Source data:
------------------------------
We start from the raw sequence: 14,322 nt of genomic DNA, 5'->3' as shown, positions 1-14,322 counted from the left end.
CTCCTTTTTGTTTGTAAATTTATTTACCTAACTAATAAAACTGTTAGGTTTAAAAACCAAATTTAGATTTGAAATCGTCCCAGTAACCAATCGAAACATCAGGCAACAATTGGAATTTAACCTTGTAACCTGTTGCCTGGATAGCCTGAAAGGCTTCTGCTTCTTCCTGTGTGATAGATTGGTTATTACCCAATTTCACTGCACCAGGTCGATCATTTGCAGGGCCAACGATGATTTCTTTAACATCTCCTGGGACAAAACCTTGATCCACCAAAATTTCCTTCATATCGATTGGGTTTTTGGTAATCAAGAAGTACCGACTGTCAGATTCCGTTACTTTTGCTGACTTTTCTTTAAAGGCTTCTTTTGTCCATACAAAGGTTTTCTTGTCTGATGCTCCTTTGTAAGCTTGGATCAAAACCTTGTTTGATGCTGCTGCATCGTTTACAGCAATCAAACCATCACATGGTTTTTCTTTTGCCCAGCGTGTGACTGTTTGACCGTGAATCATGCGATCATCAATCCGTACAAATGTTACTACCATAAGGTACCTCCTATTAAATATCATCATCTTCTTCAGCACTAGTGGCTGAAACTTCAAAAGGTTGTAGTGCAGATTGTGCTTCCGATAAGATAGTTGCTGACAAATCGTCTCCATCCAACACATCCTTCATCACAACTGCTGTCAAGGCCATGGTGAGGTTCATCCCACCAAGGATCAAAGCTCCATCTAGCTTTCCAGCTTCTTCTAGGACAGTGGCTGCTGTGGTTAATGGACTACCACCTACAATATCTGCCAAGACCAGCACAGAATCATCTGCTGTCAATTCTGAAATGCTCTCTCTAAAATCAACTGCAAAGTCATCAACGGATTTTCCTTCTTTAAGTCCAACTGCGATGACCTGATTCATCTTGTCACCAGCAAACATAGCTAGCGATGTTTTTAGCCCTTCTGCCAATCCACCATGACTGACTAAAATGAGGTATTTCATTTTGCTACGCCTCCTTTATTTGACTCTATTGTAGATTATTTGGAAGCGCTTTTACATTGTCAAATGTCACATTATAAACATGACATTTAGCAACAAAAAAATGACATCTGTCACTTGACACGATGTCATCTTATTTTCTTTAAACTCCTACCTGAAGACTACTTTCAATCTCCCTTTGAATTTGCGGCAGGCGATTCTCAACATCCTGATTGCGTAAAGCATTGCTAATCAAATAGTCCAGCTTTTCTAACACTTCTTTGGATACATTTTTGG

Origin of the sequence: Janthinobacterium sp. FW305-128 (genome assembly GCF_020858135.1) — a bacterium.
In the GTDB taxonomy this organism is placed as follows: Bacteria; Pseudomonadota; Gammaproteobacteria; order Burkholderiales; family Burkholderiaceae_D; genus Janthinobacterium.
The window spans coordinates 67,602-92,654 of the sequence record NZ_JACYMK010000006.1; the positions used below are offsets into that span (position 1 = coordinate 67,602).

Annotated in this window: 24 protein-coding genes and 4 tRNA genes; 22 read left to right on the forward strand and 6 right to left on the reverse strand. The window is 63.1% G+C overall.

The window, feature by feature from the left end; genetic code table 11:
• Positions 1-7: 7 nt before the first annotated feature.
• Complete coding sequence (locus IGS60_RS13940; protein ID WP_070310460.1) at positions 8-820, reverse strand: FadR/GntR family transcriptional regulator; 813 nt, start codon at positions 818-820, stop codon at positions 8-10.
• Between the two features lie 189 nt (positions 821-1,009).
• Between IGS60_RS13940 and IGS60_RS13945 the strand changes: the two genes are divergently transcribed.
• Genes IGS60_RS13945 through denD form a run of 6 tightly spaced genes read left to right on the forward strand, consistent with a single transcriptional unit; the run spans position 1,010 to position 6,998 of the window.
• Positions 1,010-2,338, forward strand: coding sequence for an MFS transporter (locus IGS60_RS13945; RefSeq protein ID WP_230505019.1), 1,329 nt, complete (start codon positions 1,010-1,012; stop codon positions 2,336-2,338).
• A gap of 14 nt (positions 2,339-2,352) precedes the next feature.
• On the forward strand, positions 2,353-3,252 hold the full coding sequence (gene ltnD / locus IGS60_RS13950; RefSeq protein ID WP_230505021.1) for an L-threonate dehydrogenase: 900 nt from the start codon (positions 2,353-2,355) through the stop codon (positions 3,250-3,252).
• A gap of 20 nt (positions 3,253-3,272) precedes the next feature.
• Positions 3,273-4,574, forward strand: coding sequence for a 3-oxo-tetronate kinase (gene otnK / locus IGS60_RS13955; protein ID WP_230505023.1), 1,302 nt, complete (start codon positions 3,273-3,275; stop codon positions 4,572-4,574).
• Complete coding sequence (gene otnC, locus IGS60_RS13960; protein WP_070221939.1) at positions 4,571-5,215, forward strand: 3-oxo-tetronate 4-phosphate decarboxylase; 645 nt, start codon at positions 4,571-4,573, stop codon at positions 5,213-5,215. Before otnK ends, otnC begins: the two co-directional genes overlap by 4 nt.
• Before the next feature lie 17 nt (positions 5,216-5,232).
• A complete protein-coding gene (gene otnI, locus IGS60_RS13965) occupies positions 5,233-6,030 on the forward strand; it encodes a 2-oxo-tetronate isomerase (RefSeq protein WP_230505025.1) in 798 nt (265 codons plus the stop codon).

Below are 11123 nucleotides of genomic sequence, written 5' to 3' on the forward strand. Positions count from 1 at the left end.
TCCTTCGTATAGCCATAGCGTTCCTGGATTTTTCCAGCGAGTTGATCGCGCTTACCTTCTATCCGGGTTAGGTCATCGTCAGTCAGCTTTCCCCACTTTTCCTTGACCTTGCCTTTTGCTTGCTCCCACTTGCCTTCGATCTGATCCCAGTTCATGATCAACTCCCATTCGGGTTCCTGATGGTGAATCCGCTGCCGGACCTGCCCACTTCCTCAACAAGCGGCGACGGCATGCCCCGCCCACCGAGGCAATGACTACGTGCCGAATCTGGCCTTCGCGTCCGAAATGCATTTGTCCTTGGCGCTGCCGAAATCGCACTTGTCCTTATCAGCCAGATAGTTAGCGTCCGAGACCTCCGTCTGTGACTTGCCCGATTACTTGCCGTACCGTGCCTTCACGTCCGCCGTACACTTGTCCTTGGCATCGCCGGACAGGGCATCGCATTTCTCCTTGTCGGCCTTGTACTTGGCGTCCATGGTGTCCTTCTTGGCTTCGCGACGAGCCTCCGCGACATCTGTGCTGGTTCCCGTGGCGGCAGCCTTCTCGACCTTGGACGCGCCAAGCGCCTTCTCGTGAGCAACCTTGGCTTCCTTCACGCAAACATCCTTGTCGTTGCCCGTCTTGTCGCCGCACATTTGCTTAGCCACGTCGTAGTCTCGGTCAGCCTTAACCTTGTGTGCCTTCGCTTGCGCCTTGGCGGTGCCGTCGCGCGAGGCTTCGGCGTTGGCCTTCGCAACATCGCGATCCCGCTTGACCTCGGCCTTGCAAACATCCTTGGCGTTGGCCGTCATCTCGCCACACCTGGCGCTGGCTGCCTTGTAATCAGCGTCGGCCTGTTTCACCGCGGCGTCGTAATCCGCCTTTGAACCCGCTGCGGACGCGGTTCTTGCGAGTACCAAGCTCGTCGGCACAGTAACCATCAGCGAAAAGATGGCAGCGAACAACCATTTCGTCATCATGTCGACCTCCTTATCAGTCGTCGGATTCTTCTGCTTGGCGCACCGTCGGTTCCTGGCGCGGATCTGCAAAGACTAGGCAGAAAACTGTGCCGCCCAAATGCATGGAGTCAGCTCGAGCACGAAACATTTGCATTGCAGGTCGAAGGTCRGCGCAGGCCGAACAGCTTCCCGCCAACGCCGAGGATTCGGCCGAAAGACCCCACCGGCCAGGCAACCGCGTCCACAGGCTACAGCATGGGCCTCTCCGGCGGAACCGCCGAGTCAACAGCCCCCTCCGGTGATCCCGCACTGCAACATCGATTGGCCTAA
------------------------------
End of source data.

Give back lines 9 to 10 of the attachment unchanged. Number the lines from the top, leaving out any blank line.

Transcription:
• Complete coding sequence (locus IGS60_RS13940; protein ID WP_070310460.1) at positions 8-820, reverse strand: FadR/GntR family transcriptional regulator; 813 nt, start codon at positions 818-820, stop codon at positions 8-10.
• Between the two features lie 189 nt (positions 821-1,009).